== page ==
And there is no doubt there is more public awareness and signs of progress.
But as euronews’ Seamus Kearney reported: “Some in Brussels argue that not enough is being done in the business world. Some are even threatening quotas across the European Union, to force the boards of large companies to be at least 40 per cent female.”
Finland is the European Union member where you are most likely to find women on boards.
A gender equality pioneer, this was the first country that accepted female parliamentary candidates back in 1907.
The second in charge at the Finnish Chamber of Commerce stands out in a sector once dominated by men. But she says there is still a lot to be done.
Leena Linnainmaa, the Deputy Director General of the Finland Chamber of Commerce told euronews: “We made a study (of) all Finnish listed companies. We wanted to see that there has been change on corporate boards, but how about CEOs and executive managers? And, unfortunately, even I was shocked when we had the results.
“Today we have only one woman CEO in any of the Finnish listed companies,” she said. “And all the listed companies have 900 executive management team members, and 26 of those 900 are women who are in line management of companies.”
But still, the Chamber of Commerce does not believe that quotas in the private sector are needed.
Someone who is in favour is the woman who deals with more than 1,000 complaints of discrimination in Finland every year.
Pirkko Mäkinen, the Gender Equality Ombudsman in Finland, said: “There are lots of well-educated women in our society and we don’t use enough (of) their resources, their know-how. They make good careers mostly in public sector occupations and professions, and why don’t we use as a society their competencies as well in companies?”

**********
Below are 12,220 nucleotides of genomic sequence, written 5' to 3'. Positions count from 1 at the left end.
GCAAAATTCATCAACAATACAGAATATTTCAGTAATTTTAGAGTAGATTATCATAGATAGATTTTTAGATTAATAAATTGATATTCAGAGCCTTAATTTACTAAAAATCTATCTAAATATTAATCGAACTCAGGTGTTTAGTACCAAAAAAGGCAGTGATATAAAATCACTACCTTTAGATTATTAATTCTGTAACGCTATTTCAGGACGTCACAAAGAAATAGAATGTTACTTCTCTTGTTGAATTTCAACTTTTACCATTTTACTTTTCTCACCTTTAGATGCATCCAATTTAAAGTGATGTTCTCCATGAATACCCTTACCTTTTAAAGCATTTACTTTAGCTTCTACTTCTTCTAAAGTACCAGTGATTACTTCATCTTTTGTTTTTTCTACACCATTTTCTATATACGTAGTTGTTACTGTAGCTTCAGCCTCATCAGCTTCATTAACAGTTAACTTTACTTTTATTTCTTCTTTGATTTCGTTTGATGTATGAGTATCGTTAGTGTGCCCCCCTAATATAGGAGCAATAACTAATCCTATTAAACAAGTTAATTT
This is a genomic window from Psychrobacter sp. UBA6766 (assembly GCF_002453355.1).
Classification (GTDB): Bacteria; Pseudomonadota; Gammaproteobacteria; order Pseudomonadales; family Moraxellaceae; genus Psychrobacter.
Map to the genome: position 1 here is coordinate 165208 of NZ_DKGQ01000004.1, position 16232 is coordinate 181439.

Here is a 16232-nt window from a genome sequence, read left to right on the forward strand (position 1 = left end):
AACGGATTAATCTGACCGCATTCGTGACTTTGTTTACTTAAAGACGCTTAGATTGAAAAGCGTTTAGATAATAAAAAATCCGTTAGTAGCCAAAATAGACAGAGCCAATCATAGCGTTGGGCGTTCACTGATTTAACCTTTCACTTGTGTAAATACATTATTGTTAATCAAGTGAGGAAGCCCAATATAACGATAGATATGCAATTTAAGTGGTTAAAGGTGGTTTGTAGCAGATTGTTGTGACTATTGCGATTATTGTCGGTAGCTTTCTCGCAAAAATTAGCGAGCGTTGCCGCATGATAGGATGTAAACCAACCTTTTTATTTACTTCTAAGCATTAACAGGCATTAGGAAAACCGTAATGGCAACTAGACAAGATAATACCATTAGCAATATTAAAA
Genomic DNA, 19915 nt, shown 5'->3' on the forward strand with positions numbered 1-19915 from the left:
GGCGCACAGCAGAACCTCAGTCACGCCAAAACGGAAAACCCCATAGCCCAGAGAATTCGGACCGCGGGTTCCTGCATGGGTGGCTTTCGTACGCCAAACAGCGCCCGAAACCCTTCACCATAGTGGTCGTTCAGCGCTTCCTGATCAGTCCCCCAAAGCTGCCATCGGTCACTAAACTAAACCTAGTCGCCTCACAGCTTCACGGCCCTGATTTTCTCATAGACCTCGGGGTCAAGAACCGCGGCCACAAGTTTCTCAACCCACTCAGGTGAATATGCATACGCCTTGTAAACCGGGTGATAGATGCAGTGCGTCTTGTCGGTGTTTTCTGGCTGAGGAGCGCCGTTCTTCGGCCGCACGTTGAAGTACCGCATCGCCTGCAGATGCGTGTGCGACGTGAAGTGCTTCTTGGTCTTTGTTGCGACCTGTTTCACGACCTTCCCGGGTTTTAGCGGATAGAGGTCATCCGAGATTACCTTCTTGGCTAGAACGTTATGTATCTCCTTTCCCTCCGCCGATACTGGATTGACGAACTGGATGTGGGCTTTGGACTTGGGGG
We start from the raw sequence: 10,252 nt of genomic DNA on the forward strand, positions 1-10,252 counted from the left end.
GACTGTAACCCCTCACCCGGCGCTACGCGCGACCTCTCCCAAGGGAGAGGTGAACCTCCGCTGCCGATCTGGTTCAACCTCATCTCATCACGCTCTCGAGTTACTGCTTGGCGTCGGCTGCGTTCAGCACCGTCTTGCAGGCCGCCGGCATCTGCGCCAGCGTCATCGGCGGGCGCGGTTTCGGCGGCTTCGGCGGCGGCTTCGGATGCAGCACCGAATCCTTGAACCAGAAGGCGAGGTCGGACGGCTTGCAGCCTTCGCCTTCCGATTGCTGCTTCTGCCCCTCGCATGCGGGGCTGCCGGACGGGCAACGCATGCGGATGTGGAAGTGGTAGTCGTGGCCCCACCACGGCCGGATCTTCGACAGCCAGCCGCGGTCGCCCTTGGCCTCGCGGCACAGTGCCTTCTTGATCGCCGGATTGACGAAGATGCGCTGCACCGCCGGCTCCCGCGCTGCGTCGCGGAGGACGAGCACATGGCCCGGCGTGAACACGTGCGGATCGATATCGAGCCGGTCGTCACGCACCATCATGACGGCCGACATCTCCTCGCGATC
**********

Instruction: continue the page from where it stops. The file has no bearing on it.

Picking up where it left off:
Some gender equality facts:
- EU pay gap: women earn on average 16.4% less than men
- Average number of women on boards of EU listed companies: 13.7%
- Only 3.2% of chairpersons were women in January 2012
- Equality between the sexes is a founding EU value
- The Treaty of Rome recognises equal pay for equal work
Gender quotas already exist in state-controlled companies in Finland, which also has well-developed childcare and progressive views on family roles.
But one interesting development has been the emergence of men’s groups, who stress that gender equality is for everyone.
Pasi Malmi from the Coalition of Finnish Men’s Associations told euronews: “We are doing well solving problems of women; some still remain but we are progressing well. And now I think there’s a good consensus that we also need to take a look at men’s problems.
“Some problems are gendered in such a fashion that they are men’s problems, and we now need to take a look at them and include them (in) the official equality policy of Finland,” he said.
Making that policy is a government with a near perfect gender balance.
Like Norway, France, Italy and Belgium have quotas with sanctions, while the Netherlands and Spain have quotas without sanctions. But what about the rest of Europe?
Viviane Reding, the EU Justice Commissioner, recently said after a meeting of employment & social affairs ministers: “There were member states who rejected the quotas; there were member states who wanted the quotas; there were member states who wanted to do something at the national level. So there was a whole variety of opinions expressed.